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COMMENT: Responsibility For Future Of Clare GAA Lies Solely With Clubs

Derrick Lynch

When delegates of Clare’s GAA clubs gather for the 2020 Convention on December 15, it will be like never before.

The night of Convention for Clare GAA is normally one that marks another step closer to Christmas with the mixture of decorations and the social gathering creating that atmosphere of another year drawing to a close.

This time, the decorations will still be there but they will be in the homes of those who dial in to join the Microsoft Teams meeting for what will be a unique and hopefully never to be repeated experience.

The setting this year might be different but it should not detract from the job of work at hand. The reality is that while 2020 was a strange and challenging year for all concerned, there will be no magic reset button on December 31 to make 2021 any better. It will hopefully be the year of the vaccine, but the harsh reality is that the effects of the past 12 months are going to carry over for at least the next 12 too.

It is why the election of a new chairman of Clare GAA could not have come at a more critical juncture. The Association nationally, including in Clare, has faced its most challenging year, and great credit is due to those involved for ensuring that some level of normality was achieved by holding championships to provide some distraction from life outside the four white lines. That being said, the absence of gate receipts and the associated income has hit everyone hard, but Croke Park has come to some sort of rescue by easing the burden on cash strapped county boards.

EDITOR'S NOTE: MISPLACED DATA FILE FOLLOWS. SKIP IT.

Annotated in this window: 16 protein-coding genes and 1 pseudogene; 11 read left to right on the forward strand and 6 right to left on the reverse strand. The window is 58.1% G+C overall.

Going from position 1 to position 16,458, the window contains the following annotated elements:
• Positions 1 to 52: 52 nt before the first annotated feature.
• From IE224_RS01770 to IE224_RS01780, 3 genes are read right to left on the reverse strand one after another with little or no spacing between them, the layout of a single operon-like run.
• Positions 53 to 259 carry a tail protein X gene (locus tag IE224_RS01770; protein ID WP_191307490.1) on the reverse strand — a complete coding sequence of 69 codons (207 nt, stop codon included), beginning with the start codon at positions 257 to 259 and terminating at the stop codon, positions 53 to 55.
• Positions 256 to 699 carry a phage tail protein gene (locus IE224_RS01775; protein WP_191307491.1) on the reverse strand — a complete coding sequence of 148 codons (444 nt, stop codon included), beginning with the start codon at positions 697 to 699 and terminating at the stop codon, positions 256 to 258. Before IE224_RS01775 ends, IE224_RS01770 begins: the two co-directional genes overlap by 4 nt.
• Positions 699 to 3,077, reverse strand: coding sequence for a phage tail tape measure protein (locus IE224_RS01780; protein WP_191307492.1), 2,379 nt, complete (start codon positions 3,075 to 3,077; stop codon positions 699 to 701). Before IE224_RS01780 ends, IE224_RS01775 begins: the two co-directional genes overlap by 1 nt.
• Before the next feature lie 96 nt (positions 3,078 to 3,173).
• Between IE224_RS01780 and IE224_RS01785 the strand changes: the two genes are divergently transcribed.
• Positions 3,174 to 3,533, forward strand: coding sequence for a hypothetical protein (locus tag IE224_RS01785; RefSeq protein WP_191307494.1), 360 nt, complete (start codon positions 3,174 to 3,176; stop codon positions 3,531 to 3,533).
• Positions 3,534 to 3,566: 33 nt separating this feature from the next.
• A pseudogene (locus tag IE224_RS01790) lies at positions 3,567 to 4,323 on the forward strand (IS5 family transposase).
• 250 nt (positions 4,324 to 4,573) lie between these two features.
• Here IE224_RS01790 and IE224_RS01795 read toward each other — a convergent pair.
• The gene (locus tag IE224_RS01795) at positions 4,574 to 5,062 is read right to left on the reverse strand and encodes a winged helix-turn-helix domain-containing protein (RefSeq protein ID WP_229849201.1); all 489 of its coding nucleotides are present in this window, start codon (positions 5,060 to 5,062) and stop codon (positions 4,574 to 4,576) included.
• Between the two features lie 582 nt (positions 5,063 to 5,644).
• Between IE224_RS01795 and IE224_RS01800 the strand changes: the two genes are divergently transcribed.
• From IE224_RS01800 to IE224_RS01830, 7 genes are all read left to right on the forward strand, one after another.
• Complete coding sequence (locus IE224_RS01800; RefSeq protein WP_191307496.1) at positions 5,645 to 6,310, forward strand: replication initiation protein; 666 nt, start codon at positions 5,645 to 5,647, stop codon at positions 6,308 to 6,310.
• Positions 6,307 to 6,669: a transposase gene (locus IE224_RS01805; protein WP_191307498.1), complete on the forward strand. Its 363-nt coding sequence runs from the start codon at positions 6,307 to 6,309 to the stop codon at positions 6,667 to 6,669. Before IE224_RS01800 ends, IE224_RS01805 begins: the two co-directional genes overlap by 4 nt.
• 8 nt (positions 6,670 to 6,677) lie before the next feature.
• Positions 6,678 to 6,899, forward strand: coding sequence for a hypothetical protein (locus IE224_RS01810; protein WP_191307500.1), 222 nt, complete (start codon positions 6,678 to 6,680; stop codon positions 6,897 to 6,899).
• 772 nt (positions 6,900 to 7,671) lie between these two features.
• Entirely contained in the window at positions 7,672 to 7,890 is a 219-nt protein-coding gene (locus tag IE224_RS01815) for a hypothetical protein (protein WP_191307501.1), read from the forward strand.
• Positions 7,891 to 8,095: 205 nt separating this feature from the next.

As it stands, clubs have a choice of four men to lead Clare GAA through the next 12 months so serious consideration needs to be given to the skillset that will be required to do that. It will take someone who can come up new and innovative ways of making the most of what is the ultimate loaves and fishes situation, and someone who is acutely aware of the modern ways of GAA administration.

The immediate challenges are daunting, but moulding a vision for the future at all levels is of even greater importance. It is time for the GAA clubs of Clare to decide what they want that future that to be, and the decision of who will spearhead that lies solely in their hands.

All throughout the Covid-19 crisis, the message of ‘personal responsibility’ in overcoming the virus was preached from on high. It is now time for the clubs of Clare GAA to assume that personal responsibility in shaping the future of Gaelic Games in the county, and the power to do that lies with those who will be casting their votes in the coming days.

About Derrick Lynch


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